The District Court for the Western District of New York denied a motion on January 6, 2023, to dismiss claims alleging that a publicly traded company misled investors regarding an investigation by the U.S. Securities and Exchange Commission (SEC). The company, 22nd Century, engineers cannabis plants to regulate their levels of cannabinoids. The court’s denial of the motion to dismiss is an important reminder to companies, especially those in the cannabis space, about the importance of compliance and disclosure.
Noto v. 22nd Century Grp., Inc. is a class action alleging that the company and two former officers misled investors. Plaintiffs claim that the company issued a 10-K filing in 2016 noting that its internal controls regarding financial reporting had not been effective due to “material weaknesses” and, in later filings, that it was undertaking remediation efforts. According to a confidential witness cited in the complaint, the company had been cooperating with an SEC investigation since 2016, which was not terminated until at least 2019. In 2018, an online commentator allegedly posted a series of articles about this scheme, prompting the company’s share price to fall. In response, plaintiffs claim that the company issued statements saying it had no knowledge of any SEC enforcement proceedings and the commentator’s statements were untrue.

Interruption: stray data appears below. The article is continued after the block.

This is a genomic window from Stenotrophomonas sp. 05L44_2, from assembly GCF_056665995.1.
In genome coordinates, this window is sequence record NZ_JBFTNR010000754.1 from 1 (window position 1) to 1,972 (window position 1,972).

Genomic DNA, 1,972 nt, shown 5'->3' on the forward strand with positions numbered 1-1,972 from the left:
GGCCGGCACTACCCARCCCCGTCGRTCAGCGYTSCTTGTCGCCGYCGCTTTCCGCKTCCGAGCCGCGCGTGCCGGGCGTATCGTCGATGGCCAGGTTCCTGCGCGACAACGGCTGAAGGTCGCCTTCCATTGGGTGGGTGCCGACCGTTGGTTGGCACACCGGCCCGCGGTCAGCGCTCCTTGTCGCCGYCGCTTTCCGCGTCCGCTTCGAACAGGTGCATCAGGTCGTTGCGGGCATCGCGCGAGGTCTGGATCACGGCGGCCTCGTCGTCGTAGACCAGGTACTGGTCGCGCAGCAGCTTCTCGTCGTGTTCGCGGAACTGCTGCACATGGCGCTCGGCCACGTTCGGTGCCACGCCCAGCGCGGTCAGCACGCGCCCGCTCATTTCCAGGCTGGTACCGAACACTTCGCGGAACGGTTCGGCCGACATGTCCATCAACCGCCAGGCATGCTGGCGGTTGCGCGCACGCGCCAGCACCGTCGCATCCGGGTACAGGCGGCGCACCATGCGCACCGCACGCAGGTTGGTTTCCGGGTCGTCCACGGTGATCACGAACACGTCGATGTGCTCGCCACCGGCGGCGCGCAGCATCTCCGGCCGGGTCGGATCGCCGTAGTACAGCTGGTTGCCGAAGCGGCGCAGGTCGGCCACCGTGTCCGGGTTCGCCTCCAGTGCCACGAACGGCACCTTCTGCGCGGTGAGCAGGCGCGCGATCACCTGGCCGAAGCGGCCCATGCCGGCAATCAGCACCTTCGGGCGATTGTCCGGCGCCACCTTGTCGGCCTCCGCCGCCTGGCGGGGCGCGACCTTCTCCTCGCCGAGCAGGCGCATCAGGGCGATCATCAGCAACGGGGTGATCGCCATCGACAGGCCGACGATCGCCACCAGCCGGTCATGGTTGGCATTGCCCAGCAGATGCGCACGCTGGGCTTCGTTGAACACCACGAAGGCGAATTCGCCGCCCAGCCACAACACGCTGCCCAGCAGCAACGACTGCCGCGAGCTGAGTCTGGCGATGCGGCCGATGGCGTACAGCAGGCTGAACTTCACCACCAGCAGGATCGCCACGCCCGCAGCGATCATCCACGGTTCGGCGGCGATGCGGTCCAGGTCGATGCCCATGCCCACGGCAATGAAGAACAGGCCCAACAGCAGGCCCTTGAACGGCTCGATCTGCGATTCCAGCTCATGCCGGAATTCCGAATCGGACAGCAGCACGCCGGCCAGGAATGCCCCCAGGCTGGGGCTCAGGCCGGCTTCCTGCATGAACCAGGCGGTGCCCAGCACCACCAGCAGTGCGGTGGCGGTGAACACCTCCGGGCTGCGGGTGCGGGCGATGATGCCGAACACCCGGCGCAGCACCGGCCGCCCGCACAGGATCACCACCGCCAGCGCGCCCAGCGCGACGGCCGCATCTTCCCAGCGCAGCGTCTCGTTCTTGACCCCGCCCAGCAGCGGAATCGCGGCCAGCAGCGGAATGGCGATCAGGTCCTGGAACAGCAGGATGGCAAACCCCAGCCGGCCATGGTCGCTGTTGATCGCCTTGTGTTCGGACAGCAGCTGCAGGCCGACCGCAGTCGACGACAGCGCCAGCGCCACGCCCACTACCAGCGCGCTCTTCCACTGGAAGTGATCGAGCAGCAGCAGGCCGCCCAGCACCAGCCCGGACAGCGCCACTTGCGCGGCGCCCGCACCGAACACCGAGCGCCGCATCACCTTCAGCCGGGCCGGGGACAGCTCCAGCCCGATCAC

The court initially dismissed the claims of the putative class, reasoning that 22nd Century had no duty to disclose the SEC investigation and its officers could not, therefore, be held personally liable for its failure to disclose. But the United States Court of Appeals for the Second Circuit vacated and remanded, holding that 22nd Century’s alleged statements in SEC filings describing “material weaknesses” in its financial reporting created “a duty to tell the whole truth” and “defendants’ false public denial . . . amount[ed] to an admission of the materiality of its nondisclosure.” Noto et al. v. 22nd Century Grp., Inc. et al., 35 F.4th 95, 105-06 (2d Cir. 2022). On remand, the District Court allowed claims that the company had made material misrepresentations to survive, reasoning that the company’s alleged public statements satisfied the standard set by the Court of Appeals. See Noto et al., v. 22nd Century Grp., Inc. et al., 2023 WL 122305, at *5 (W.D.N.Y. Jan. 6, 2023).
Companies in highly regulated industries such as cannabis face complex regulatory landscapes, which can create challenges in compliance. Here, a federal court allowed claims of material misrepresentations to survive based on a company’s alleged repeated false public denials, highlighting the importance of timely and accurate disclosures.